Lord Roberts of Llandudno has long worked to improve the lives of people sleeping rough on the UK’s streets. Here he writes of one organisation helping the many Poles whose dream of a better life turned sour, and poses questions about all our responsibilities in dealing with the problem
Six years ago I strolled to Trafalgar Square and noticed a number of young men on the grass bank outside the National Gallery. Some were clearly new arrivals in London, recently off the bus from other parts of Europe, with fresh luggage, tidily dressed, possibly with dreams of seeking fresh opportunities in the UK. Sharing that patch of grass were others whose hopes had clearly been dashed and who looked as if their London experience had turned out to be more of a nightmare than the dream they’d first imagined.
The immediate question was how to prevent these new arrivals from sharing in the defeat of those with whom they shared the bank with them. How could we provide a safety net, how could we help them, help themselves? This problem encouraged the formation of a coordinating group, bringing various organisations tackling the issues of rough sleeping and homelessness. The Salvation Army, Thames Reach, St. Mungos, various local authorities and like-minded organisations met together many times and were able to find ways of helping some of those in greatest need.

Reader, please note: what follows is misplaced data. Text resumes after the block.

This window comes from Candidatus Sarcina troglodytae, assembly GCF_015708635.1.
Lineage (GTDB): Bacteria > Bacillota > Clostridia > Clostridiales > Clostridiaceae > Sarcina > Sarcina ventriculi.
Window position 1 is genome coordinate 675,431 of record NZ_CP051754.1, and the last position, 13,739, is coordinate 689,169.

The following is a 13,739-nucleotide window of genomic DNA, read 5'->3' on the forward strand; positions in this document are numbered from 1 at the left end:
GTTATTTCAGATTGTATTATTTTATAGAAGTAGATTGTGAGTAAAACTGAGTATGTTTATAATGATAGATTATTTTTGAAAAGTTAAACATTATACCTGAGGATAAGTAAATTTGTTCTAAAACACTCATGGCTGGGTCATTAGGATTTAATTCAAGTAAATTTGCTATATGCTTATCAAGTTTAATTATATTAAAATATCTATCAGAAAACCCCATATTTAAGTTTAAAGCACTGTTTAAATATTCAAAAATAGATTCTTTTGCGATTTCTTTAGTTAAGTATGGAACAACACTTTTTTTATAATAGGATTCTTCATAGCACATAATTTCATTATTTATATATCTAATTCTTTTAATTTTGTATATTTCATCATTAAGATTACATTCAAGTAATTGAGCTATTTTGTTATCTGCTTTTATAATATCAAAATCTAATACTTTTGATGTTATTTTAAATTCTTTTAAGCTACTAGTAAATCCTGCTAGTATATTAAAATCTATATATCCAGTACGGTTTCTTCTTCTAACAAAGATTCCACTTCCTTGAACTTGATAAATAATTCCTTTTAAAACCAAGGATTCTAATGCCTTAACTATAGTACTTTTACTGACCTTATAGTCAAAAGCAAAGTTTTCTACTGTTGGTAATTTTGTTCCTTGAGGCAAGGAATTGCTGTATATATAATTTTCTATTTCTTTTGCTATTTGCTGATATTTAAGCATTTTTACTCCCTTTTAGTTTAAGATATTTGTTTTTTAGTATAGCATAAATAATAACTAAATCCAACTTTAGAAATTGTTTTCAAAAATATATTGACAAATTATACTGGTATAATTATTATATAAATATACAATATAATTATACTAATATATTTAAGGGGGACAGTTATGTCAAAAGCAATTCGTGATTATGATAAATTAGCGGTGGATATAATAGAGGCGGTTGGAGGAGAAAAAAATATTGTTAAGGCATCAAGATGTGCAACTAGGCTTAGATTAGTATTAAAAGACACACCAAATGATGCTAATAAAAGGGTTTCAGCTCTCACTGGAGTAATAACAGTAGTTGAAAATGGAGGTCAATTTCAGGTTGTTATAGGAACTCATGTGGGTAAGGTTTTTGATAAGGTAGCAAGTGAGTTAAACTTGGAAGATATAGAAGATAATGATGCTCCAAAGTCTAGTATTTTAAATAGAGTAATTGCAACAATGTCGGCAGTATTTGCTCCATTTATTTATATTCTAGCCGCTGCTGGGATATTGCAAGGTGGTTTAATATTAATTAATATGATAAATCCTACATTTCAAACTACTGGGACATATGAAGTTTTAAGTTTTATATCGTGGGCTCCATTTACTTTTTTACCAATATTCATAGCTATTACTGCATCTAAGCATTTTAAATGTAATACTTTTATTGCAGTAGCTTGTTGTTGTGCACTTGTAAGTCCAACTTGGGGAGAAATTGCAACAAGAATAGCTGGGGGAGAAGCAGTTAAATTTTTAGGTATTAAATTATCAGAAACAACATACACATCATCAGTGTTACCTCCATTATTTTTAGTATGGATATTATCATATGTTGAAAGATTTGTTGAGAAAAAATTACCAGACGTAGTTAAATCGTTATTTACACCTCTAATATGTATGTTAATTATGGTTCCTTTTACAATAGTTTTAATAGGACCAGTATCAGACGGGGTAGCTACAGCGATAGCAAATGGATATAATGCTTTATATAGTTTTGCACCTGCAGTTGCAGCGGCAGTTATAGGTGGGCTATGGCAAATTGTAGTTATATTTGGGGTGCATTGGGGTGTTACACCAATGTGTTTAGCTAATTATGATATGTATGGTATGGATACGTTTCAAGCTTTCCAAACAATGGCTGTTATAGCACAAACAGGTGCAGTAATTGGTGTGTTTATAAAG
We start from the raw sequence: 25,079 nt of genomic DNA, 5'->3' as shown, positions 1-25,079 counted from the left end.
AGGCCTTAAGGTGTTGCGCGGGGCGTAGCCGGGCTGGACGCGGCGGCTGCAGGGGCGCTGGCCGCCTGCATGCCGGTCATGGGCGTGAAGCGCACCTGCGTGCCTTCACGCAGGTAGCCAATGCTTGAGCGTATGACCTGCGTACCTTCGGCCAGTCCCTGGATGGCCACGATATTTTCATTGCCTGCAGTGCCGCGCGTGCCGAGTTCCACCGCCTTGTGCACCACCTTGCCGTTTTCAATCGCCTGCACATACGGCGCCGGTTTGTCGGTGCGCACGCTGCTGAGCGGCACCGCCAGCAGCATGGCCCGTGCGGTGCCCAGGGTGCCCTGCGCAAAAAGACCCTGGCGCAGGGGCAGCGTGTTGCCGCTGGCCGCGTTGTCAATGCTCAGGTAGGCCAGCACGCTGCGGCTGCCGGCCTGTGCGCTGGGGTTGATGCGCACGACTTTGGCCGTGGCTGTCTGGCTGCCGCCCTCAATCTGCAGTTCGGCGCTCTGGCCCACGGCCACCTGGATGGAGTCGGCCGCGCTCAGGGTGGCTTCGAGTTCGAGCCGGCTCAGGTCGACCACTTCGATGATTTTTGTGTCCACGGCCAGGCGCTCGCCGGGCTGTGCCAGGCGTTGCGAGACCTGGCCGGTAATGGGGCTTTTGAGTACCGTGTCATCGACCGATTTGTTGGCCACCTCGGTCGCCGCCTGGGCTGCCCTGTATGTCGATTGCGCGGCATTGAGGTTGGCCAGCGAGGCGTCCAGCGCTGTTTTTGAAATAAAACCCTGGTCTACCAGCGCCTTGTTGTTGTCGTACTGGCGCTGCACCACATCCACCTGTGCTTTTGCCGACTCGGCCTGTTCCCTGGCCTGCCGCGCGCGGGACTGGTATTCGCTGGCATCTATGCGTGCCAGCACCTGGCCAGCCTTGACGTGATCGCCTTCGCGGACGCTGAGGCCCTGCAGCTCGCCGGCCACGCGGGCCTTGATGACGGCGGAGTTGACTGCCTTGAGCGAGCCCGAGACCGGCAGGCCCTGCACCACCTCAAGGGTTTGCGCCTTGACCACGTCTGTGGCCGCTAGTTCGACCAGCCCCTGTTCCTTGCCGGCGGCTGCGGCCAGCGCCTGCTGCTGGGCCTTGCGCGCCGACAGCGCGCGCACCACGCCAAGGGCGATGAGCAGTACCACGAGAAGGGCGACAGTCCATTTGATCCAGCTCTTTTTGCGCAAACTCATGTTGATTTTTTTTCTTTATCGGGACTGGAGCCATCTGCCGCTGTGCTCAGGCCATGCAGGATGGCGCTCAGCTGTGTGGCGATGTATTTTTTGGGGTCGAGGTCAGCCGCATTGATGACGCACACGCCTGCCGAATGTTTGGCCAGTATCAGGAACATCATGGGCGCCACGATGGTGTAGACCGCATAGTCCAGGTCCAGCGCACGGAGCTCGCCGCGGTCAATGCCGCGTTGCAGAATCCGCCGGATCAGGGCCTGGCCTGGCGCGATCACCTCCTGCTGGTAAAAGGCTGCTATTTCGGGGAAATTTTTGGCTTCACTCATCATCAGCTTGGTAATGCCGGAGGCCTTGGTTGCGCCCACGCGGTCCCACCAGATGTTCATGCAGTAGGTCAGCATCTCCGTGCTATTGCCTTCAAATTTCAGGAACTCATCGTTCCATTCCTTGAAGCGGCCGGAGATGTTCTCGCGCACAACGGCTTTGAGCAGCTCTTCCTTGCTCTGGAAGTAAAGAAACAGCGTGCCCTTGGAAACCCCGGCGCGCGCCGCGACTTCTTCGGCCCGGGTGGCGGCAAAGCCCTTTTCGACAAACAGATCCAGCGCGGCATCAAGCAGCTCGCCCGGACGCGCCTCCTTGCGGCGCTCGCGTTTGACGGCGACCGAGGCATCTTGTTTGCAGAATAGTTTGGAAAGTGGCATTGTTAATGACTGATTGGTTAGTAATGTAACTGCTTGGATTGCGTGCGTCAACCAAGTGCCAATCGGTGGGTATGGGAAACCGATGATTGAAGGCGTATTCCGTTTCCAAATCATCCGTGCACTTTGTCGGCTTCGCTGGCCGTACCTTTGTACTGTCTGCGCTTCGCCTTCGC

However the problem of rough sleeping was, and is, particularly evident in the London area. If someone’s homeless, it was (and remains) possible to provide food at different locations, although this can require those looking for help to often travel some distance. There are also extensive clothing centres and shower facilities but the main problem lay in finding safe places for sleeping. Beds were a problem then, and remain a problem today.
Hostels, when accommodation is available, sometimes encounter problems with drug-taking, alcoholism and mental health concerns. This deters a large number of homeless people who instead turn to sheltering in shop doorways. Attempts to solve these ‘normal’ problems persist and we owe a great debt to a group of wonderful people organising help.
BARKA UK is the name of a largely Polish help foundation, inspirationally led by Ewa Sadowska (CEO), whose parents established the movement in Poznan in late 1989. Thousands of needy people have been helped here in the UK or upon return to Poland, where farms, workshops, printing centres and even a purpose-built holiday resort have enabled them to find their feet and resume a life of hope. It has been my privilege to cooperate with BARKA and witness their life-transforming work; I hope to continue to work with them in future.
More recently, early this December, I crossed Oxford Street in central London, passing through the Marble Arch underground tunnel. In the tunnel were more than 20 absolutely destitute Romanians (babes-in-arms, disabled and elderly people) attempting to rest on flattened cardboard boxes. This would be their overnight accommodation.
The immediate follow-up has been a very positive with a parliamentary meeting attended by the Metropolitan Police Service, the Romanian Embassy, Romanian police officers, Crisis and others. We meet again in the New Year. But a pressing question remains: what can we do to tackle the inter-connected problems of poverty, cultural chasms and criminality? To what extent do we have we a responsibility towards them?
Am I my brother’s keeper?
Published and promoted by Tim Gordon on behalf of the Liberal Democrats, both at LDHQ, 8-10 Great George Street, London, SW1P 3AE.